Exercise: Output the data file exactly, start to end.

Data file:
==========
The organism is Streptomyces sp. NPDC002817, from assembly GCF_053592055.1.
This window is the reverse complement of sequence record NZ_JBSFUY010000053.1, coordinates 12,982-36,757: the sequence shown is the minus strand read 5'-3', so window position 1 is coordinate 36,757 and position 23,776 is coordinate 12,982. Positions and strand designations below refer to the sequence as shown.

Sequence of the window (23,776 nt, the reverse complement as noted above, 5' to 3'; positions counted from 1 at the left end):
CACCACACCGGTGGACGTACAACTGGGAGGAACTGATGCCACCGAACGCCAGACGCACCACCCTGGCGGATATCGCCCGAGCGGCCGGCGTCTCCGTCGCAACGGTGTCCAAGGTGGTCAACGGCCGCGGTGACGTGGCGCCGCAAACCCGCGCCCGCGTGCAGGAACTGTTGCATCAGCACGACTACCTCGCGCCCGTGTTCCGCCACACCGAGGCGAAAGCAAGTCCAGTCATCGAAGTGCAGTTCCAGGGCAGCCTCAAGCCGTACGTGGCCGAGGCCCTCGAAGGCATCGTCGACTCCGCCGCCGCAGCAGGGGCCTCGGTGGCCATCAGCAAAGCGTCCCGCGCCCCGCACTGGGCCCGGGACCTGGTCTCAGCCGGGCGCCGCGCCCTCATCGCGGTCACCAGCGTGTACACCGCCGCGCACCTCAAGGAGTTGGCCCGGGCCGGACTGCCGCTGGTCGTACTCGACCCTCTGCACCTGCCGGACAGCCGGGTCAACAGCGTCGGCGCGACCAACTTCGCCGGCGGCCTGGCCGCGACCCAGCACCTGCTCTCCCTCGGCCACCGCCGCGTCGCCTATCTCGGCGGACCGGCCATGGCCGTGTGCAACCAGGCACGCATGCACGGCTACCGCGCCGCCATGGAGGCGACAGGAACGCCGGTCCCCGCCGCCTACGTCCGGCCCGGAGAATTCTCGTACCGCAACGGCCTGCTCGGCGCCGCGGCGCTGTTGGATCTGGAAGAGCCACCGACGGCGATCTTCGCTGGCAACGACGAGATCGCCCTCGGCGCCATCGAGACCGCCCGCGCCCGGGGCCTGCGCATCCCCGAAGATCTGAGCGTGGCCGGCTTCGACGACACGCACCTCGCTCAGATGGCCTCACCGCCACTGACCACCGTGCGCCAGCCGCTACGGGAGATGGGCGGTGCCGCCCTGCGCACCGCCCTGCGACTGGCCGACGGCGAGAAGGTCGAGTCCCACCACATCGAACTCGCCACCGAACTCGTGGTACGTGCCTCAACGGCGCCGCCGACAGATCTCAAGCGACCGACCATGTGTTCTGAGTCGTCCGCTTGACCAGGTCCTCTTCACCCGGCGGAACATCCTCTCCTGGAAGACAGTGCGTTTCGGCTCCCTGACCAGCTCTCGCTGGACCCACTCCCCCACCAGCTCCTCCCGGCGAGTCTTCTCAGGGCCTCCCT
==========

The organism is Streptomyces sp. NPDC002817, from assembly GCF_053592055.1.
This window is the reverse complement of sequence record NZ_JBSFUY010000053.1, coordinates 12,982-36,757: the sequence shown is the minus strand read 5'-3', so window position 1 is coordinate 36,757 and position 23,776 is coordinate 12,982. Positions and strand designations below refer to the sequence as shown.

Sequence of the window (23,776 nt, the reverse complement as noted above, 5' to 3'; positions counted from 1 at the left end):
CACCACACCGGTGGACGTACAACTGGGAGGAACTGATGCCACCGAACGCCAGACGCACCACCCTGGCGGATATCGCCCGAGCGGCCGGCGTCTCCGTCGCAACGGTGTCCAAGGTGGTCAACGGCCGCGGTGACGTGGCGCCGCAAACCCGCGCCCGCGTGCAGGAACTGTTGCATCAGCACGACTACCTCGCGCCCGTGTTCCGCCACACCGAGGCGAAAGCAAGTCCAGTCATCGAAGTGCAGTTCCAGGGCAGCCTCAAGCCGTACGTGGCCGAGGCCCTCGAAGGCATCGTCGACTCCGCCGCCGCAGCAGGGGCCTCGGTGGCCATCAGCAAAGCGTCCCGCGCCCCGCACTGGGCCCGGGACCTGGTCTCAGCCGGGCGCCGCGCCCTCATCGCGGTCACCAGCGTGTACACCGCCGCGCACCTCAAGGAGTTGGCCCGGGCCGGACTGCCGCTGGTCGTACTCGACCCTCTGCACCTGCCGGACAGCCGGGTCAACAGCGTCGGCGCGACCAACTTCGCCGGCGGCCTGGCCGCGACCCAGCACCTGCTCTCCCTCGGCCACCGCCGCGTCGCCTATCTCGGCGGACCGGCCATGGCCGTGTGCAACCAGGCACGCATGCACGGCTACCGCGCCGCCATGGAGGCGACAGGAACGCCGGTCCCCGCCGCCTACGTCCGGCCCGGAGAATTCTCGTACCGCAACGGCCTGCTCGGCGCCGCGGCGCTGTTGGATCTGGAAGAGCCACCGACGGCGATCTTCGCTGGCAACGACGAGATCGCCCTCGGCGCCATCGAGACCGCCCGCGCCCGGGGCCTGCGCATCCCCGAAGATCTGAGCGTGGCCGGCTTCGACGACACGCACCTCGCTCAGATGGCCTCACCGCCACTGACCACCGTGCGCCAGCCGCTACGGGAGATGGGCGGTGCCGCCCTGCGCACCGCCCTGCGACTGGCCGACGGCGAGAAGGTCGAGTCCCACCACATCGAACTCGCCACCGAACTCGTGGTACGTGCCTCAACGGCGCCGCCGACAGATCTCAAGCGACCGACCATGTGTTCTGAGTCGTCCGCTTGACCAGGTCCTCTTCACCCGGCGGAACATCCTCTCCTGGAAGACAGTGCGTTTCGGCTCCCTGACCAGCTCTCGCTGGACCCACTCCCCCACCAGCTCCTCCCGGCGAGTCTTCTCAGGGCCTCCCT